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Badgers in search of turnovers

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Benjamin Worgull
October 1, 2010
— The proof is in the pudding when it comes to the steps the University of Wisconsin’s football secondary has made over the final weeks of the nonconference season.

Since giving up 252 passing yards to a questionable San Jose State offense, Wisconsin’s secondary has responded by limiting Arizona State to 211 passing yards and an overmatched Austin Peay to 115.


And it should be noted that Arizona State threw for 387 yards a week later against No. 4 Oregon in a 42-31 game the Sun Devils had numerous opportunities to win.


“Every day we come over to the complex, the goal is to improve,” Wisconsin secondary coach Chris Ash said of his group, which is giving up 170.8 passing yards per game. “We want to improve from the week before.”


The improvement now for No. 11 Wisconsin (4-0) and its defense will have to be in the turnover battle—a key area of emphasis as the Badgers prepare for their Big Ten opener Saturday at No. 24 Michigan State. Through four games, Wisconsin’s defense has intercepted only two passes and recovered one fumble—far short of its goal of two per game.


“It’s one of the top priorities we have on this team,” Ash said of the need to force turnovers. “It’s all about the football.


“On offense, we want to protect, and defensively we want to take it back. Everything we do in practice is geared toward that. Right now, we just haven’t created a lot of opportunities.”


Reviewing the film multiple times to chart potential opportunities for takeaways, Ash has seen “very few” chances for Wisconsin’s secondary to get an easy turnover, whether it be a poorly located pass, a throw into traffic or a bobble by either side.


Defensive coordinator Dave Doeren analyzes that the ball carrier usually went down after the first hit against Austin Peay. That took away the chance for a fumble when the ball carrier is struggling for extra yards and another player hits or strips out the ball.


“The offenses we’ve played haven’t made a lot of mistakes or put the ball on the ground,” Ash said. “We’ve got to help ourselves in that department a little bit. Usually it only takes one to get on a roll.”


Through four games, Michigan State has featured a mixture of run and pass, especially to receivers B.J. Cunningham (14 catches, 190 yards), Keshawn Martin (14-185) and Mark Dell (10-172). Those three had a combined 14 catches for 267 yards and four touchdowns in the 38-30 loss to Wisconsin last season and again will test the Badger secondary.


Michigan State also has shown to be mistaken prone, being penalized an average of nine times a game for 90 yards, while turning the ball over six times on four fumbles and two interceptions.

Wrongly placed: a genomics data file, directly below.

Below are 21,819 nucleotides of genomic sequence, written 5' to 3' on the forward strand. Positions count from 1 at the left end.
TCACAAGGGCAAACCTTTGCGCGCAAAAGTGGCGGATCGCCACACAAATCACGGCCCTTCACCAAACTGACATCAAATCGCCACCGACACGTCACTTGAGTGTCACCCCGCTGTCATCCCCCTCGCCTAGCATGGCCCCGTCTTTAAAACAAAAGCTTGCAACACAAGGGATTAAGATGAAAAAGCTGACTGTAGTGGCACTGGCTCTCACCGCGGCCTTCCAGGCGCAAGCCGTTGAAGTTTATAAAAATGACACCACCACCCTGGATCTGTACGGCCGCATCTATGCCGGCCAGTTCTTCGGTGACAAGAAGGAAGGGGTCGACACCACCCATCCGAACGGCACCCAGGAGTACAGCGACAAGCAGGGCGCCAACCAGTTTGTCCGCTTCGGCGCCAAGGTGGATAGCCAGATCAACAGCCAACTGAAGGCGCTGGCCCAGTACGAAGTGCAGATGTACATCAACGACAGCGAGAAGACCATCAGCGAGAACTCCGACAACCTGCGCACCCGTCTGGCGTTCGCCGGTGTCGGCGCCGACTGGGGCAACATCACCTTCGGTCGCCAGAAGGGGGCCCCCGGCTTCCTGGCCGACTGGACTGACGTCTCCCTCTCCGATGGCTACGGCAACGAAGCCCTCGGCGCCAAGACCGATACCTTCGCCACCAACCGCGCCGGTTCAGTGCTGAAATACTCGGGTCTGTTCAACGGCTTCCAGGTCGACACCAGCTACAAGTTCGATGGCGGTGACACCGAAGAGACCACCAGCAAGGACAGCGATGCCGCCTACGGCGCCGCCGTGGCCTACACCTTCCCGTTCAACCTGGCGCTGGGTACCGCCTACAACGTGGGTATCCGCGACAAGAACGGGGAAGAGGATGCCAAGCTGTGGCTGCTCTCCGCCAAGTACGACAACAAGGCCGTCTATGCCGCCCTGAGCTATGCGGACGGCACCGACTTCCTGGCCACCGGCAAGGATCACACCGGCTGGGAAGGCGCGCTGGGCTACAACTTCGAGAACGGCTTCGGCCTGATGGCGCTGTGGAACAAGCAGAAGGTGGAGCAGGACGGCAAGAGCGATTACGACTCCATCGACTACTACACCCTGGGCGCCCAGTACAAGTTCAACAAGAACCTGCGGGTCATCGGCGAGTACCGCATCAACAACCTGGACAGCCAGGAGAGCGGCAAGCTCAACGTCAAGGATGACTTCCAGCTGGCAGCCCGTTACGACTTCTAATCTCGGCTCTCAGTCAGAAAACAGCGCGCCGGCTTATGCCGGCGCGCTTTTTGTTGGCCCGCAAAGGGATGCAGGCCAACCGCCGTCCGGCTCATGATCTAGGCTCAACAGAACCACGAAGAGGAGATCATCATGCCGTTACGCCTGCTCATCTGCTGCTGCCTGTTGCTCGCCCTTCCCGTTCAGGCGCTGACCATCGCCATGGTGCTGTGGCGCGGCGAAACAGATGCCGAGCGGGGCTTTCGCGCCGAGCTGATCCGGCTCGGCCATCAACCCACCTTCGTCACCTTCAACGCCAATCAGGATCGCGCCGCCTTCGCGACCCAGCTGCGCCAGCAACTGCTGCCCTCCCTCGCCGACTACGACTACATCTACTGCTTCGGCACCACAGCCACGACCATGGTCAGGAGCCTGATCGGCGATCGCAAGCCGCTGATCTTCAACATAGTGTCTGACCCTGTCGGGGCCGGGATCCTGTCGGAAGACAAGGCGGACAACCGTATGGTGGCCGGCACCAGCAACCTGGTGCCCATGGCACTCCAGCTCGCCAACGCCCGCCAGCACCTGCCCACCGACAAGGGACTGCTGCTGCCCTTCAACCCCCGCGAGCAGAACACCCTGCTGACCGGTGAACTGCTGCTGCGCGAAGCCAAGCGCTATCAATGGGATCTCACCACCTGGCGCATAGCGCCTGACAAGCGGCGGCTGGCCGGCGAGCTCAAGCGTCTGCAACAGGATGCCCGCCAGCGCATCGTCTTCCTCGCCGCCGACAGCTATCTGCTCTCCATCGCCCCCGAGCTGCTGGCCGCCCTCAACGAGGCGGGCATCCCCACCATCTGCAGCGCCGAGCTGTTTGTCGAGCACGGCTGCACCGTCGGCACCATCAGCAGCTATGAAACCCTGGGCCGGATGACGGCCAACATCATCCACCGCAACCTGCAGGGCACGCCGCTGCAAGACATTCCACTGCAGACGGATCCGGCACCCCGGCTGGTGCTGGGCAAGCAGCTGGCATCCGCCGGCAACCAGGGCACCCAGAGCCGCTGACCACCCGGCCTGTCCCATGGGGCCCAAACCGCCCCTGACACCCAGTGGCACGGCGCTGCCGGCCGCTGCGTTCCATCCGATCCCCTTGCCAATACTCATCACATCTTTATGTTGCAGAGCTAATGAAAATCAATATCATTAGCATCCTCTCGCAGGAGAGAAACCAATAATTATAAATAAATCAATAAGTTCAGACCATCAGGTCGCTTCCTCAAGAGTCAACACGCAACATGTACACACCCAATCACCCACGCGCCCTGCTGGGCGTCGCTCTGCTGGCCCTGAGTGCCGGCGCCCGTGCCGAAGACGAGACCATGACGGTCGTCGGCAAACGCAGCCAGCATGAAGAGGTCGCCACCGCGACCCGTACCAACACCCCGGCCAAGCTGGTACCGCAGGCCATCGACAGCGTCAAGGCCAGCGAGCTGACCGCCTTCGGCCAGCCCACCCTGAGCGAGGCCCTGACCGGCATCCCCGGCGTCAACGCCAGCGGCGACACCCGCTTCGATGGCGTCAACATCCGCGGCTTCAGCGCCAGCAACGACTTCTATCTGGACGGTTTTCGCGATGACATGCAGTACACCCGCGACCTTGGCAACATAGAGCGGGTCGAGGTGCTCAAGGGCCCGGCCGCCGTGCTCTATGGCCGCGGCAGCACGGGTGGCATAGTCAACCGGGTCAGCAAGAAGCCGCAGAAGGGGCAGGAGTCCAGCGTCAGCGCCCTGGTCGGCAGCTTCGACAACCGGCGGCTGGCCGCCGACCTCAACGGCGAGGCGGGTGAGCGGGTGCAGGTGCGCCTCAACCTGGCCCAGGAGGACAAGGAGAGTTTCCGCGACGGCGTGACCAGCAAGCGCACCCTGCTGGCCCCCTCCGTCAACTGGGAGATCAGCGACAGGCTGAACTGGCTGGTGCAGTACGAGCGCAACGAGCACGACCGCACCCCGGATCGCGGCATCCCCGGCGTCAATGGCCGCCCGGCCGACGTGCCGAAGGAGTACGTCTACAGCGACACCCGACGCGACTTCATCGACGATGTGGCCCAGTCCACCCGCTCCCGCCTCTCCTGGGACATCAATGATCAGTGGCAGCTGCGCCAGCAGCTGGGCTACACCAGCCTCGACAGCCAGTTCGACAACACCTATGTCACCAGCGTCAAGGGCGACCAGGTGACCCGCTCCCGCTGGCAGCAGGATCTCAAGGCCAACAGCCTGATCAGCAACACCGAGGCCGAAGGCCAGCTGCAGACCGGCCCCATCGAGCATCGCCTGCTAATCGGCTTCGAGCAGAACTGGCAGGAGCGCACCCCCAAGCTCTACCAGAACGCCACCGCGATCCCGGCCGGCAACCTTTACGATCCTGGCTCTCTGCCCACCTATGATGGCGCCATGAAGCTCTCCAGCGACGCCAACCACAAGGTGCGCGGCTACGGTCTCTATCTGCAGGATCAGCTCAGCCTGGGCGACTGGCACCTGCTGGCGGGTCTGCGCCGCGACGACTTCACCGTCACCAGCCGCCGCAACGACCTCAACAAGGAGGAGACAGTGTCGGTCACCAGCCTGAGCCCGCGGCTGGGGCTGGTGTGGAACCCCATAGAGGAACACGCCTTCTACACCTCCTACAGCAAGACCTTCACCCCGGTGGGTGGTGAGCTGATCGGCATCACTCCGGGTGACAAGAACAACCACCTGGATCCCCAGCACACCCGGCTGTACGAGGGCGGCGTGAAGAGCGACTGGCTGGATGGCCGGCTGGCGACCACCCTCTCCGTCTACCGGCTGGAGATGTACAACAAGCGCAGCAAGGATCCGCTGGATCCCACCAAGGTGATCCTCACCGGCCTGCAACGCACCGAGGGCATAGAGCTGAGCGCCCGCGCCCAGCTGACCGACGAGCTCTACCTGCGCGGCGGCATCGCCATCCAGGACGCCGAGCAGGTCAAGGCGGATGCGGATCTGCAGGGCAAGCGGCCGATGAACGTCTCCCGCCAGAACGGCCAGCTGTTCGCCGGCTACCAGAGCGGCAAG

“Every team we play, there are always opportunities for fumbles,” said UW senior linebacker Culmer St. Jean. “A running back is going to let up, our defensive line could get a strip. or somebody is going to misread a coverage, and we can get an interception. We’d like to get a couple of those sooner than later.”


Although the Badger defense isn’t generating the turnovers, the offense isn’t creating them. Since committing four turnovers in its first two games, Wisconsin’s offense has been turnover-free since the third quarter against San Jose State two weeks ago. The last time UW had consecutive games without a turnover was the first three games of the 2007 season.


Because of that, Wisconsin’s turnover ratio has slowly improved to minus-.25 a game, tied for 66th nationally. The Spartans, despite their sloppiness with the ball, have a plus-1.25 ratio, putting them 14th in the country.


“The part that I’ve learned, sitting in my seat, it’s the ratio that matters,” UW coach Bret Bielema said. “Because we haven’t been giving it away, either, it’s probably not as glaring a statistic.”


One of the other explanations for the low turnovers has been the exceptional play of the Wisconsin defensive line breaking up passes before they have a chance to be intercepted or completed. Through four games, the Badgers have 19 pass breakups, eight coming from the defensive line and four from junior defensive end J.J. Watt.


With the ball still in the air, according to Doeren, it’s just a matter of time before one pops straight into the air for a Wisconsin player to grab, instead of bouncing 30 yards sideways.


“You’ve got to create them (turnovers) … and it’s something we’ve got to do better,” he said. “There’s no way I can accept (no turnovers). We’ve got to get two or three a game.


“Some of that’s luck, but if we keep breaking on it, they’ll turn into turnovers soon.”


The Badgers would like to think that “soon” means this Saturday.



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